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New airman standards to take effectNew airman standards to take effect

New airman certification standards (ACS) are set to take effect June 15.
Students and instructors will start using the new Airman Certification Standards as a guide for flight training.

The new standards, which affect those applying for a Private Pilot Airplane certificate or an Instrument Rating Airplane, are available on the FAA’s airman testing website.

Pilots who want to familiarize themselves with the new standards also can take an online FAA Safety Team course, “Understanding the Airman Certification Standards,” which qualifies for Wings credit.

AOPA has played a significant role in reworking the standards to make them more meaningful and relevant to the way pilots fly today. The association chairs the Aviation Rulemaking Advisory Committee’s Airman Certification System working group, whose efforts represent the final stage of a multi-year, industry-driven effort to modernize the certification and testing process.

“Throughout this process, the goal has been to ensure that pilots taking the knowledge test understand the information and how it can effect their flying, rather than just memorizing facts to pass,” said David Oord, AOPA senior director of government affairs and working group chair. “The new system not only addresses today’s cockpit technology, it’s also designed to adapt as that technology changes and to link the knowledge and practical exams, resulting in an integrated system for airman training and testing. The standards encompass all the critical elements pilots must know, consider, and do in order to be a safe and competent.”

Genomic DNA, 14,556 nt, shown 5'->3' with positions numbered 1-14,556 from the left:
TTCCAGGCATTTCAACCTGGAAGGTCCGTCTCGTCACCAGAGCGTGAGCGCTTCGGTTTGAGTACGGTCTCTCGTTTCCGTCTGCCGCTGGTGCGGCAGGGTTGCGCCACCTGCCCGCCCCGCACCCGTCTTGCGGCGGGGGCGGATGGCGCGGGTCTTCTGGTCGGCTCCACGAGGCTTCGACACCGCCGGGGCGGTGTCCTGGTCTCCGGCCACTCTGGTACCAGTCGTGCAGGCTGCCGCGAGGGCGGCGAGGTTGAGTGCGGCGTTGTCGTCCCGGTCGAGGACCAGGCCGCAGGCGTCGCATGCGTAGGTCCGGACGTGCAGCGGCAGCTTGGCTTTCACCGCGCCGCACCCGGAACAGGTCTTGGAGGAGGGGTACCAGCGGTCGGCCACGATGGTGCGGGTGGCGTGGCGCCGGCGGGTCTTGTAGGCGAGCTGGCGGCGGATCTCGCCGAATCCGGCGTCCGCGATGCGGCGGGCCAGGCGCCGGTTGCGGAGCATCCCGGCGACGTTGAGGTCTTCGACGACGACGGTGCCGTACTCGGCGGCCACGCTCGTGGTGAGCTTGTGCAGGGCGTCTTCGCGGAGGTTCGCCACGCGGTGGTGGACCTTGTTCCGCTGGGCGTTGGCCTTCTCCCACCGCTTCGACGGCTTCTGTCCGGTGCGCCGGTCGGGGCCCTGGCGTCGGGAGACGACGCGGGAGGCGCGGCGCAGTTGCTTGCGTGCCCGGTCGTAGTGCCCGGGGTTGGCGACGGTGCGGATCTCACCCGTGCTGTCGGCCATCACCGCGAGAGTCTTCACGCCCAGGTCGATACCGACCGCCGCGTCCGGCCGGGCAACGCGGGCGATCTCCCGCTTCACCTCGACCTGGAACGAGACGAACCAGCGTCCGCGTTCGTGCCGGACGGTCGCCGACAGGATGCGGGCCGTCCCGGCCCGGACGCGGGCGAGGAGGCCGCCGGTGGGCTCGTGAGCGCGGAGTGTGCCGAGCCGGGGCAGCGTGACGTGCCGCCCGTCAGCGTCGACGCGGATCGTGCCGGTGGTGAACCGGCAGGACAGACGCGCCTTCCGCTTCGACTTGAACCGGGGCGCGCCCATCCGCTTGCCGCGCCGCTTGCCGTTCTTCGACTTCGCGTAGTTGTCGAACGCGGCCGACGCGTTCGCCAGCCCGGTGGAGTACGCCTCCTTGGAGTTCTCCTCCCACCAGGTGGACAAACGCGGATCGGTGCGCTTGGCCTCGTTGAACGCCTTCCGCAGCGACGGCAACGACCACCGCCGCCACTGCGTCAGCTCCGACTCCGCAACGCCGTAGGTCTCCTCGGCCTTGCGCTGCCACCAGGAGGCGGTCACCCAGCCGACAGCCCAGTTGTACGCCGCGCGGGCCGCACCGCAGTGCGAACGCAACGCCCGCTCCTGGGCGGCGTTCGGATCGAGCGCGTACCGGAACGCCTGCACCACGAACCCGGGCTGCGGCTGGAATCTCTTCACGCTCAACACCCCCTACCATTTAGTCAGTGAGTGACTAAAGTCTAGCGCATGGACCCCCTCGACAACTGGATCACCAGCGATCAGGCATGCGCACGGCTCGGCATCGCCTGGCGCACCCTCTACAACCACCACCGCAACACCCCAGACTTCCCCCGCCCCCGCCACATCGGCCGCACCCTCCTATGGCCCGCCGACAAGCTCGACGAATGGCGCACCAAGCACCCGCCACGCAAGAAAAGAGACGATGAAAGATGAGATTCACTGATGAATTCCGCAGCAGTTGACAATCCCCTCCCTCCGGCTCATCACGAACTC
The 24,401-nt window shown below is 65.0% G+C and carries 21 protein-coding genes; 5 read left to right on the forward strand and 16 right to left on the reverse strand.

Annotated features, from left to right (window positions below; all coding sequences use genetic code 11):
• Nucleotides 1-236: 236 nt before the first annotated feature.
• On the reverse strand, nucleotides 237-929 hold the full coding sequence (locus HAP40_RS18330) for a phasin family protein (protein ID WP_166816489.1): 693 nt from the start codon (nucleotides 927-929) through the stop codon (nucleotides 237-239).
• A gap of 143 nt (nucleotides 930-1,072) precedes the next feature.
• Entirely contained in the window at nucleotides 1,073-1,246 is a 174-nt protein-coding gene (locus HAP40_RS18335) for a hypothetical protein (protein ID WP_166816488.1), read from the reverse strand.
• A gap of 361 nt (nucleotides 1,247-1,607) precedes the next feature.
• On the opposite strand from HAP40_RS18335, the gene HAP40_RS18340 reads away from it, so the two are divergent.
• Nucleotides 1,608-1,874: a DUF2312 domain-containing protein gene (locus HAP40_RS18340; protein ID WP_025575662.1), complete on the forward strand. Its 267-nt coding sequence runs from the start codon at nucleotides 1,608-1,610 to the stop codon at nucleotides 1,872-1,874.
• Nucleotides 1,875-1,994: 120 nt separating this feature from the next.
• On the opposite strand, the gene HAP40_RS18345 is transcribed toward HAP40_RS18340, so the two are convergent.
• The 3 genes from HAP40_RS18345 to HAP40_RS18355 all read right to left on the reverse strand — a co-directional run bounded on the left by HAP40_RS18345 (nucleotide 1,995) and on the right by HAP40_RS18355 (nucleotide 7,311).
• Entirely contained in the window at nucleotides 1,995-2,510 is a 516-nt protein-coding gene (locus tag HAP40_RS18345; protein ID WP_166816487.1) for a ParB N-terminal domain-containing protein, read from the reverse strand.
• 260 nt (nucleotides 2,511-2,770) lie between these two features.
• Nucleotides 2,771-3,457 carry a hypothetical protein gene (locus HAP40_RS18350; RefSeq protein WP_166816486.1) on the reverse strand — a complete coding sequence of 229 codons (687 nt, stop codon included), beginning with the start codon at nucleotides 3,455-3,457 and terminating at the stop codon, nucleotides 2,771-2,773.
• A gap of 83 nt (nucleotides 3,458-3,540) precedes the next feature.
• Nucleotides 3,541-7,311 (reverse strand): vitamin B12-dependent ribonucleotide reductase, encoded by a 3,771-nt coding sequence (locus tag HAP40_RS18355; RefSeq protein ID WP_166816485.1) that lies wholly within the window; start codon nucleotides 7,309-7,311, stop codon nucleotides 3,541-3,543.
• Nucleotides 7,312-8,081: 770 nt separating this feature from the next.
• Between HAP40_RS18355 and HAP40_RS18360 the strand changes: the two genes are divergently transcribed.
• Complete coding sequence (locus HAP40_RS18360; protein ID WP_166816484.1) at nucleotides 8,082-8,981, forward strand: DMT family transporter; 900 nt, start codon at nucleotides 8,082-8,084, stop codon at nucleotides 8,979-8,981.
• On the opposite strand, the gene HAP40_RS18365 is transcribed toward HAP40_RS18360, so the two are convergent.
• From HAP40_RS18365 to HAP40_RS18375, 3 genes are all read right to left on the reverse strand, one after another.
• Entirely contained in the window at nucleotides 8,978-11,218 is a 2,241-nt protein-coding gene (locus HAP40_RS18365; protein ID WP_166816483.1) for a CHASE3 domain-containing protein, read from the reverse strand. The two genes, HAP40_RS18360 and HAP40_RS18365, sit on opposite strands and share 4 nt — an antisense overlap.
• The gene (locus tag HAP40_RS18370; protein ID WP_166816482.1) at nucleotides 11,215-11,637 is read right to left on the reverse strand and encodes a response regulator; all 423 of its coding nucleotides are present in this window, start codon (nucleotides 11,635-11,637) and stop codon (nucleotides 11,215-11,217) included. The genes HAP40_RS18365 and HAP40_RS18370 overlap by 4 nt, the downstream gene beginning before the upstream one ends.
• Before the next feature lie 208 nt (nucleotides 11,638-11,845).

The new standards eliminate some topics associated with little-used technologies or discontinued products, including questions about ADF/NDB operations and world aeronautical charts.

Before taking the new standards nationwide, the working group tested them in Florida and Washington and found them to be comparable to existing standards in terms of difficulty, time, and information required.

More information about the updated standards is available from the FAA. A frequently asked questions page covers the most common issues identified so far while a section titled “What’s New and Upcoming in Airman Testing” addresses the development of the new knowledge test, handbook revisions, changes to the bank of knowledge test questions, sample knowledge tests, and new Airman Certification Standards codes.

“The new standards have been a long time in development, and we’re pleased to see them being deployed on schedule,” said Oord. “We believe the changes will align the knowledge and practical tests and make both more valuable learning experiences for pilots."

Elizabeth Tennyson

Elizabeth A Tennyson

Senior Director of Communications
AOPA Senior Director of Communications Elizabeth Tennyson is an instrument-rated private pilot who first joined AOPA in 1998.
Topics: Advocacy, Airman Regulation, FAA Information and Services

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